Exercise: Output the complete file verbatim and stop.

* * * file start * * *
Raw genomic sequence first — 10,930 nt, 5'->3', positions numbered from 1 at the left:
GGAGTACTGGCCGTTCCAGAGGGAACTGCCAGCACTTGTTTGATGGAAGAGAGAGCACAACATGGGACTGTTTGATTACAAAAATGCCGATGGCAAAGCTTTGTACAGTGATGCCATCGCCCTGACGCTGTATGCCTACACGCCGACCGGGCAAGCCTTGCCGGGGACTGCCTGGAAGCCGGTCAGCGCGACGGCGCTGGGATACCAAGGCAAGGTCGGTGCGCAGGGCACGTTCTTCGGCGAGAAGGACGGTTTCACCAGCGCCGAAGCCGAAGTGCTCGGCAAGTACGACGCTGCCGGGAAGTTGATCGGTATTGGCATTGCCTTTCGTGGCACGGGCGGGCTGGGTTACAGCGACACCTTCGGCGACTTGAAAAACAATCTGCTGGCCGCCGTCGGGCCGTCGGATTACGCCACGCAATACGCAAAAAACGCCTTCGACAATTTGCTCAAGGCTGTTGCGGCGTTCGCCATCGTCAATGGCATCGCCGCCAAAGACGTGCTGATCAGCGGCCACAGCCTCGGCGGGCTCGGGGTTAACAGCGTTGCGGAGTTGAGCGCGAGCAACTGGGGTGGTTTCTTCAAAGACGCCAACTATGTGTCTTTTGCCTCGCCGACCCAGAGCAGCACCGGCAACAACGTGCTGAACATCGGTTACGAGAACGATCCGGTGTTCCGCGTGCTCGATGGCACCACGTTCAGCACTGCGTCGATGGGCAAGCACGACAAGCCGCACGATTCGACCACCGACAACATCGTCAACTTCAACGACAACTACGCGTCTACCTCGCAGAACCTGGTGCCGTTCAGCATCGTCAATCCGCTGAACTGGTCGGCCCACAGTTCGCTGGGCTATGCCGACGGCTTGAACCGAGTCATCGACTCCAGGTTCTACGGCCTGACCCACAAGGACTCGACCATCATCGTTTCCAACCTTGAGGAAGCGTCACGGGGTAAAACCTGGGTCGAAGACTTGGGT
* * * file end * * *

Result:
Raw genomic sequence first — 10,930 nt, 5'->3', positions numbered from 1 at the left:
GGAGTACTGGCCGTTCCAGAGGGAACTGCCAGCACTTGTTTGATGGAAGAGAGAGCACAACATGGGACTGTTTGATTACAAAAATGCCGATGGCAAAGCTTTGTACAGTGATGCCATCGCCCTGACGCTGTATGCCTACACGCCGACCGGGCAAGCCTTGCCGGGGACTGCCTGGAAGCCGGTCAGCGCGACGGCGCTGGGATACCAAGGCAAGGTCGGTGCGCAGGGCACGTTCTTCGGCGAGAAGGACGGTTTCACCAGCGCCGAAGCCGAAGTGCTCGGCAAGTACGACGCTGCCGGGAAGTTGATCGGTATTGGCATTGCCTTTCGTGGCACGGGCGGGCTGGGTTACAGCGACACCTTCGGCGACTTGAAAAACAATCTGCTGGCCGCCGTCGGGCCGTCGGATTACGCCACGCAATACGCAAAAAACGCCTTCGACAATTTGCTCAAGGCTGTTGCGGCGTTCGCCATCGTCAATGGCATCGCCGCCAAAGACGTGCTGATCAGCGGCCACAGCCTCGGCGGGCTCGGGGTTAACAGCGTTGCGGAGTTGAGCGCGAGCAACTGGGGTGGTTTCTTCAAAGACGCCAACTATGTGTCTTTTGCCTCGCCGACCCAGAGCAGCACCGGCAACAACGTGCTGAACATCGGTTACGAGAACGATCCGGTGTTCCGCGTGCTCGATGGCACCACGTTCAGCACTGCGTCGATGGGCAAGCACGACAAGCCGCACGATTCGACCACCGACAACATCGTCAACTTCAACGACAACTACGCGTCTACCTCGCAGAACCTGGTGCCGTTCAGCATCGTCAATCCGCTGAACTGGTCGGCCCACAGTTCGCTGGGCTATGCCGACGGCTTGAACCGAGTCATCGACTCCAGGTTCTACGGCCTGACCCACAAGGACTCGACCATCATCGTTTCCAACCTTGAGGAAGCGTCACGGGGTAAAACCTGGGTCGAAGACTTGGGT